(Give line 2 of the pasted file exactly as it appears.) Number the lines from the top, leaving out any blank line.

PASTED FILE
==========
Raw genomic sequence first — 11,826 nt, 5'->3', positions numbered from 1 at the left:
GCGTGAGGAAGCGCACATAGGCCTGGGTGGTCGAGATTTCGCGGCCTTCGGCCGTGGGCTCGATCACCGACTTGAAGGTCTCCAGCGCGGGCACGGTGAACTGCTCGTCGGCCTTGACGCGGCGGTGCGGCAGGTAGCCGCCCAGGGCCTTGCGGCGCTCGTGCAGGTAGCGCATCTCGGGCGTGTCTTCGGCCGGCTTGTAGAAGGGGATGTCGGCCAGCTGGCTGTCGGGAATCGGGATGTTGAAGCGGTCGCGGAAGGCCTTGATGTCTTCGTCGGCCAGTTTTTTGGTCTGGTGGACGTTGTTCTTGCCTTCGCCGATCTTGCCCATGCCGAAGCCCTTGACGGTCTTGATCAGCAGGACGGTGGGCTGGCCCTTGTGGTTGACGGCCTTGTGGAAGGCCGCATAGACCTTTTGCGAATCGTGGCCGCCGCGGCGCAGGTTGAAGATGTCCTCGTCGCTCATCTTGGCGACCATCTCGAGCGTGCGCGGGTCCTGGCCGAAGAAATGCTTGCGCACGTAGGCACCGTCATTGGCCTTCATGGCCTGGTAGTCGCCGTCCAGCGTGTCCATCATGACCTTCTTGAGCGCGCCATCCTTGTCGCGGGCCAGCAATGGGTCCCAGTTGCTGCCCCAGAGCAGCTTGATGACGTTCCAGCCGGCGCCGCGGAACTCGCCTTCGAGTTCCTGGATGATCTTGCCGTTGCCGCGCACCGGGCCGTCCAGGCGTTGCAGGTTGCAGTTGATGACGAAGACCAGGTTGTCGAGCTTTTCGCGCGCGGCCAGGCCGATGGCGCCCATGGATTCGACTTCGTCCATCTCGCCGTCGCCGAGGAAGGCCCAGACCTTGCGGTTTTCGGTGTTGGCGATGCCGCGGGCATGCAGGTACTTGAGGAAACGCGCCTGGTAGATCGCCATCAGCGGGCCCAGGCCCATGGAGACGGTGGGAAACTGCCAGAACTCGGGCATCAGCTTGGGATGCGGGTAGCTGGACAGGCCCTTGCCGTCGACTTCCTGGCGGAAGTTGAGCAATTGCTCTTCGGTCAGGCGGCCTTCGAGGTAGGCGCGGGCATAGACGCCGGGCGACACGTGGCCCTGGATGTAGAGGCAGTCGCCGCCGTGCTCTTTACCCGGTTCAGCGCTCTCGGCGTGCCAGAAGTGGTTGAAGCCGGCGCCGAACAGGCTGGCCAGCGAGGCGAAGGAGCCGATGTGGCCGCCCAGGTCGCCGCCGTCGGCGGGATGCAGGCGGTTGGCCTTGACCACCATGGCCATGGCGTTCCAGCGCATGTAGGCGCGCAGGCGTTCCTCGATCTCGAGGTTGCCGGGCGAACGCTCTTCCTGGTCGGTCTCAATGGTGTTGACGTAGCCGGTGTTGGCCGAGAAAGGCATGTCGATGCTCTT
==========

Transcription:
GCGTGAGGAAGCGCACATAGGCCTGGGTGGTCGAGATTTCGCGGCCTTCGGCCGTGGGCTCGATCACCGACTTGAAGGTCTCCAGCGCGGGCACGGTGAACTGCTCGTCGGCCTTGACGCGGCGGTGCGGCAGGTAGCCGCCCAGGGCCTTGCGGCGCTCGTGCAGGTAGCGCATCTCGGGCGTGTCTTCGGCCGGCTTGTAGAAGGGGATGTCGGCCAGCTGGCTGTCGGGAATCGGGATGTTGAAGCGGTCGCGGAAGGCCTTGATGTCTTCGTCGGCCAGTTTTTTGGTCTGGTGGACGTTGTTCTTGCCTTCGCCGATCTTGCCCATGCCGAAGCCCTTGACGGTCTTGATCAGCAGGACGGTGGGCTGGCCCTTGTGGTTGACGGCCTTGTGGAAGGCCGCATAGACCTTTTGCGAATCGTGGCCGCCGCGGCGCAGGTTGAAGATGTCCTCGTCGCTCATCTTGGCGACCATCTCGAGCGTGCGCGGGTCCTGGCCGAAGAAATGCTTGCGCACGTAGGCACCGTCATTGGCCTTCATGGCCTGGTAGTCGCCGTCCAGCGTGTCCATCATGACCTTCTTGAGCGCGCCATCCTTGTCGCGGGCCAGCAATGGGTCCCAGTTGCTGCCCCAGAGCAGCTTGATGACGTTCCAGCCGGCGCCGCGGAACTCGCCTTCGAGTTCCTGGATGATCTTGCCGTTGCCGCGCACCGGGCCGTCCAGGCGTTGCAGGTTGCAGTTGATGACGAAGACCAGGTTGTCGAGCTTTTCGCGCGCGGCCAGGCCGATGGCGCCCATGGATTCGACTTCGTCCATCTCGCCGTCGCCGAGGAAGGCCCAGACCTTGCGGTTTTCGGTGTTGGCGATGCCGCGGGCATGCAGGTACTTGAGGAAACGCGCCTGGTAGATCGCCATCAGCGGGCCCAGGCCCATGGAGACGGTGGGAAACTGCCAGAACTCGGGCATCAGCTTGGGATGCGGGTAGCTGGACAGGCCCTTGCCGTCGACTTCCTGGCGGAAGTTGAGCAATTGCTCTTCGGTCAGGCGGCCTTCGAGGTAGGCGCGGGCATAGACGCCGGGCGACACGTGGCCCTGGATGTAGAGGCAGTCGCCGCCGTGCTCTTTACCCGGTTCAGCGCTCTCGGCGTGCCAGAAGTGGTTGAAGCCGGCGCCGAACAGGCTGGCCAGCGAGGCGAAGGAGCCGATGTGGCCGCCCAGGTCGCCGCCGTCGGCGGGATGCAGGCGGTTGGCCTTGACCACCATGGCCATGGCGTTCCAGCGCATGTAGGCGCGCAGGCGTTCCTCGATCTCGAGGTTGCCGGGCGAACGCTCTTCCTGGTCGGTCTCAATGGTGTTGACGTAGCCGGTGTTGGCCGAGAAAGGCATGTCGATGCTCTT